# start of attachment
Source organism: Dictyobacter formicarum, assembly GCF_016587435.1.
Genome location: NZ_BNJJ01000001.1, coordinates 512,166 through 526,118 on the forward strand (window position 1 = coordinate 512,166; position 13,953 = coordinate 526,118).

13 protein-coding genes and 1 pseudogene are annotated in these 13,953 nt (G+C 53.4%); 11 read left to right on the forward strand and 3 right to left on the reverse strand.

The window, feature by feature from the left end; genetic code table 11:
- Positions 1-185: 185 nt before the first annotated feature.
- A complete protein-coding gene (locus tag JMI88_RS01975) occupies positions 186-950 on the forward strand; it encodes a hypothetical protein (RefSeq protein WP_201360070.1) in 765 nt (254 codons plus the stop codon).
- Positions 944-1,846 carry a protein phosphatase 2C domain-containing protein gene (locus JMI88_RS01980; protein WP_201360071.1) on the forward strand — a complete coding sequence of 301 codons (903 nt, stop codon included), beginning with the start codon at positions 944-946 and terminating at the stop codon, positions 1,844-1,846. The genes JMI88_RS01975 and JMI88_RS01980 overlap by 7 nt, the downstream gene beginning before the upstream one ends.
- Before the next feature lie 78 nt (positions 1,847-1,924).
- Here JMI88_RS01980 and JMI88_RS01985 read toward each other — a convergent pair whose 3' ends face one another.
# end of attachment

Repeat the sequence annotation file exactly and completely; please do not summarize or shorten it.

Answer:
Source organism: Dictyobacter formicarum, assembly GCF_016587435.1.
Genome location: NZ_BNJJ01000001.1, coordinates 512,166 through 526,118 on the forward strand (window position 1 = coordinate 512,166; position 13,953 = coordinate 526,118).

13 protein-coding genes and 1 pseudogene are annotated in these 13,953 nt (G+C 53.4%); 11 read left to right on the forward strand and 3 right to left on the reverse strand.

The window, feature by feature from the left end; genetic code table 11:
- Positions 1-185: 185 nt before the first annotated feature.
- A complete protein-coding gene (locus tag JMI88_RS01975) occupies positions 186-950 on the forward strand; it encodes a hypothetical protein (RefSeq protein WP_201360070.1) in 765 nt (254 codons plus the stop codon).
- Positions 944-1,846 carry a protein phosphatase 2C domain-containing protein gene (locus JMI88_RS01980; protein WP_201360071.1) on the forward strand — a complete coding sequence of 301 codons (903 nt, stop codon included), beginning with the start codon at positions 944-946 and terminating at the stop codon, positions 1,844-1,846. The genes JMI88_RS01975 and JMI88_RS01980 overlap by 7 nt, the downstream gene beginning before the upstream one ends.
- Before the next feature lie 78 nt (positions 1,847-1,924).
- Here JMI88_RS01980 and JMI88_RS01985 read toward each other — a convergent pair whose 3' ends face one another.